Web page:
I have a vague memory of wanting to do something girly, and meeting with the disapproval of my father, though I don’t remember what it was I wanted to do, or how he expressed that disapproval.

I also remember feeling totally unprotected in the face of the schoolyard bullying I was suffering, that nobody would take it seriously. (Of course, nobody had taken it seriously, that I was aware of. All they had done was pass the buck explicitly back to me.) I didn’t connect it to gender, though, but to childhood. I felt that, as a child, I wasn’t important enough to protect.

Like Hugh, I could never flirt as a teen or even a young adult. It wasn’t until my late 20′s that I ever flirted, and it was a real ‘Gosh, I can do this’ moment. Even now, I daren’t initiate.

Also in my late twenties/early thirties I had my first encounter with feminist hostility toward male-survivors I describe some of these incidents in this post, and in a couple of the comments.

What I never did, as Adams appears to have done at a very early age, is join the dots. Instead I swallowed the script as it has been fed to me: Women were the disfavoured sex; it was men who are violent toward women, not the other way about (my personal experiences of violence by women notwithstanding); men received favourable treatment in court. Etc. It wan’t until I found usenet in 1999 that I first encountered rightwing antifeminists/MRAs, the kind that David calls Chauvinists. What an eye-opener that was!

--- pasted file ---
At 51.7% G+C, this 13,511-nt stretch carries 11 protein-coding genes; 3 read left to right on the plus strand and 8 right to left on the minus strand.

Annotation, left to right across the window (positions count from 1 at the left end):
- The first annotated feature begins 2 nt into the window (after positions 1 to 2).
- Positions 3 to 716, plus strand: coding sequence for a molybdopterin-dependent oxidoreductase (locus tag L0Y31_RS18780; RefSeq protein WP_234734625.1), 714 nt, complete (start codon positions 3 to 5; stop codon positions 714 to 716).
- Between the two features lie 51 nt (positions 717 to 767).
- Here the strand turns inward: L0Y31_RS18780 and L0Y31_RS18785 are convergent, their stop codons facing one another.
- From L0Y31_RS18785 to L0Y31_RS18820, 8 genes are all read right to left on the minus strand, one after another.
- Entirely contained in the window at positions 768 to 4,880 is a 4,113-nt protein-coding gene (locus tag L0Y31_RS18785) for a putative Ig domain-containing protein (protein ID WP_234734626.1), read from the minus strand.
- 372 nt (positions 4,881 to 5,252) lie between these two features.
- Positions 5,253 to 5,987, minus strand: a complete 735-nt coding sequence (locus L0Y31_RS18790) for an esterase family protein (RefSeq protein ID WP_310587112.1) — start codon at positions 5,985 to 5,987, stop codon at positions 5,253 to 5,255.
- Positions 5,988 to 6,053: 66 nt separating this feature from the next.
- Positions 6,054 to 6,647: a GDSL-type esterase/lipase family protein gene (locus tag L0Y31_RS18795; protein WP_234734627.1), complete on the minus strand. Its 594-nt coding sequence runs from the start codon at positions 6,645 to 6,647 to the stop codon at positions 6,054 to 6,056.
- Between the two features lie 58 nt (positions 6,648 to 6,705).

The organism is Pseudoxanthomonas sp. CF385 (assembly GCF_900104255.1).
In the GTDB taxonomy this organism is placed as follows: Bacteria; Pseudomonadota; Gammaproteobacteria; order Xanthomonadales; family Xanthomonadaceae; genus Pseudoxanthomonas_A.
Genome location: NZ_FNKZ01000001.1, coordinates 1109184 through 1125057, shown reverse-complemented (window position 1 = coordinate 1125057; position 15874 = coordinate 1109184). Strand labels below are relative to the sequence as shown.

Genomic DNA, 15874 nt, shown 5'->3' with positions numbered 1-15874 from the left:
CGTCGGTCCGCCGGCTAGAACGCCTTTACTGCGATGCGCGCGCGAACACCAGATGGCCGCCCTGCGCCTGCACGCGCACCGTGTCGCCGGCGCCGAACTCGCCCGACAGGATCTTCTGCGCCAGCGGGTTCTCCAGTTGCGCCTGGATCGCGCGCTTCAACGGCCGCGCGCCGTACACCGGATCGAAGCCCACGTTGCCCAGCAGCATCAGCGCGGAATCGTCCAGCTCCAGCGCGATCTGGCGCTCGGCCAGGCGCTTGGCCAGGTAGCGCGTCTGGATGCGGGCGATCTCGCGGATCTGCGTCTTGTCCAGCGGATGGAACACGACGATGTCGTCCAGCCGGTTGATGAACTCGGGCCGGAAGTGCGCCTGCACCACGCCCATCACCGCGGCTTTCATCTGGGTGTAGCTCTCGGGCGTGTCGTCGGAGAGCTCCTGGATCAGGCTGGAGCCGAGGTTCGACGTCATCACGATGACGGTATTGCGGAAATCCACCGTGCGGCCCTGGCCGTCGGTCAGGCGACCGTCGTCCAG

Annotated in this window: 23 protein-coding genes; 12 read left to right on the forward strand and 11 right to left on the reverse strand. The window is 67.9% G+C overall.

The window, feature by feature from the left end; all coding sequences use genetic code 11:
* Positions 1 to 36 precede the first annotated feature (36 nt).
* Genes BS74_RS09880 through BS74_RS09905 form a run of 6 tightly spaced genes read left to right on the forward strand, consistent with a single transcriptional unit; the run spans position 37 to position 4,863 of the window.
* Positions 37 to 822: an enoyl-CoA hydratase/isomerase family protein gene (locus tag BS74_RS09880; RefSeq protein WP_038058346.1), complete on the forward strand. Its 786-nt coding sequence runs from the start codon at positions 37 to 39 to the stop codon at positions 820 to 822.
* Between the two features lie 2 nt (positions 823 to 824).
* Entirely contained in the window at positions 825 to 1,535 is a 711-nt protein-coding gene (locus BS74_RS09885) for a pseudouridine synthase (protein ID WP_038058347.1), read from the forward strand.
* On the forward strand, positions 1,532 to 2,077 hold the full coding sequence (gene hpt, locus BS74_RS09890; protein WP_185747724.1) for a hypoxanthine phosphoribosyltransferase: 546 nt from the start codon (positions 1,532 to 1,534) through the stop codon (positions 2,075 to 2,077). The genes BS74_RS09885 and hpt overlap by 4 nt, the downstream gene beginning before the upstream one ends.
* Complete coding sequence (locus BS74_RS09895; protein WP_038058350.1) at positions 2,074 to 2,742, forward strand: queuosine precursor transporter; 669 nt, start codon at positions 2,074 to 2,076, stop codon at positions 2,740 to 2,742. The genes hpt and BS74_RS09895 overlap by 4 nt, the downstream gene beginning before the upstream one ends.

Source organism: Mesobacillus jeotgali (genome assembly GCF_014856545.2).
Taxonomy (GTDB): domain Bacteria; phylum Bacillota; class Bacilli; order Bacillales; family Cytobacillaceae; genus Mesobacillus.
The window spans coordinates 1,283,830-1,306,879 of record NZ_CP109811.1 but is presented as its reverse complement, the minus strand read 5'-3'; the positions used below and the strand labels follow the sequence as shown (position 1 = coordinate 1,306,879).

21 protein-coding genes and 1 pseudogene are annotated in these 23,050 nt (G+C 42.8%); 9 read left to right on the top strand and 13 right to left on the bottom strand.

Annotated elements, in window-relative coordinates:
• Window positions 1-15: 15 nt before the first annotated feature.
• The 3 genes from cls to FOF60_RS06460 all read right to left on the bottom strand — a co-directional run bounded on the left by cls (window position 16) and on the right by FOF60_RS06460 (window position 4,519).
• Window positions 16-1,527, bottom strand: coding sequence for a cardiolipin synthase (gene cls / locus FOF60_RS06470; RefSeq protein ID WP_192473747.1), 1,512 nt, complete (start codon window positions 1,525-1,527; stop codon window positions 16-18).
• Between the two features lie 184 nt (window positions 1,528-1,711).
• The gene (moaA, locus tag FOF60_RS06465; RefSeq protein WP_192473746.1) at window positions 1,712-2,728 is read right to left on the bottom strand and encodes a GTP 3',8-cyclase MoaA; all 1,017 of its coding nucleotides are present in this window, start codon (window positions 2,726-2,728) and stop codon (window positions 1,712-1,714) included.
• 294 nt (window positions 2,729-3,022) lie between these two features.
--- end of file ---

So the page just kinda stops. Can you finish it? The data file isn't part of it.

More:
My first reaction was that their behaviour was appalling, and their purported facts seemed absurd. My second reaction when I tried to defend feminism from them, was that they were well prepared for the argument, and I wasn’t. I had to wise-up and educate myself. Some of their alleged facts stood up. Other’s turned out to be garbage, but many feminist claims fared no better. After a while, feminists and antifeminists came to look more and more like mirror images of each other, and I realised that I could not in good faith defend feminism while excoriating the Chauvinist antifems for their misogyny.

And the rest, as they say, is history.

(Crossposted between Creative Destruction, DaRain Man, and Feminist Critics. In order to shamelessly promote my new blogavoid turning Creative Destruction into just another feminist blog comments are closed there. Comments are open at Feminist Critics.)

January 29, 2007

How did you get here?